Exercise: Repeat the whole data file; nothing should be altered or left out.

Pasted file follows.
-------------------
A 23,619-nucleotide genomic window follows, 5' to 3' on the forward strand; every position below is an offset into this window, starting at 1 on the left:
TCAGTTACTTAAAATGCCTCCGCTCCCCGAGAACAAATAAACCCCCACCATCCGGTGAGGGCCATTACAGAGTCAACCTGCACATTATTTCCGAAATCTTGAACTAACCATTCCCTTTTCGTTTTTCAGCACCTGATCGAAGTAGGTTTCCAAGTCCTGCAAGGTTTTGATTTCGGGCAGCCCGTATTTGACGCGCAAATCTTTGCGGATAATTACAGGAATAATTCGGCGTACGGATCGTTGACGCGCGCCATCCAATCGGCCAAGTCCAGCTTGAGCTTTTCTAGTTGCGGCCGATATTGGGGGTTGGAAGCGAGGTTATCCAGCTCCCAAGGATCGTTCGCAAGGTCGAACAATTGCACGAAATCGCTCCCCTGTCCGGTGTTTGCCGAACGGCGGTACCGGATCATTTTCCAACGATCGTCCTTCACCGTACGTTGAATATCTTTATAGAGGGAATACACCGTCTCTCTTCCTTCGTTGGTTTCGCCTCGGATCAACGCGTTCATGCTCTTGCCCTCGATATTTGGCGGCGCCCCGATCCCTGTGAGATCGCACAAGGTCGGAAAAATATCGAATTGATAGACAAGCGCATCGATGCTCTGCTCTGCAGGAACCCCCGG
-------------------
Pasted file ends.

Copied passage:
A 23,619-nucleotide genomic window follows, 5' to 3' on the forward strand; every position below is an offset into this window, starting at 1 on the left:
TCAGTTACTTAAAATGCCTCCGCTCCCCGAGAACAAATAAACCCCCACCATCCGGTGAGGGCCATTACAGAGTCAACCTGCACATTATTTCCGAAATCTTGAACTAACCATTCCCTTTTCGTTTTTCAGCACCTGATCGAAGTAGGTTTCCAAGTCCTGCAAGGTTTTGATTTCGGGCAGCCCGTATTTGACGCGCAAATCTTTGCGGATAATTACAGGAATAATTCGGCGTACGGATCGTTGACGCGCGCCATCCAATCGGCCAAGTCCAGCTTGAGCTTTTCTAGTTGCGGCCGATATTGGGGGTTGGAAGCGAGGTTATCCAGCTCCCAAGGATCGTTCGCAAGGTCGAACAATTGCACGAAATCGCTCCCCTGTCCGGTGTTTGCCGAACGGCGGTACCGGATCATTTTCCAACGATCGTCCTTCACCGTACGTTGAATATCTTTATAGAGGGAATACACCGTCTCTCTTCCTTCGTTGGTTTCGCCTCGGATCAACGCGTTCATGCTCTTGCCCTCGATATTTGGCGGCGCCCCGATCCCTGTGAGATCGCACAAGGTCGGAAAAATATCGAATTGATAGACAAGCGCATCGATGCTCTGCTCTGCAGGAACCCCCGG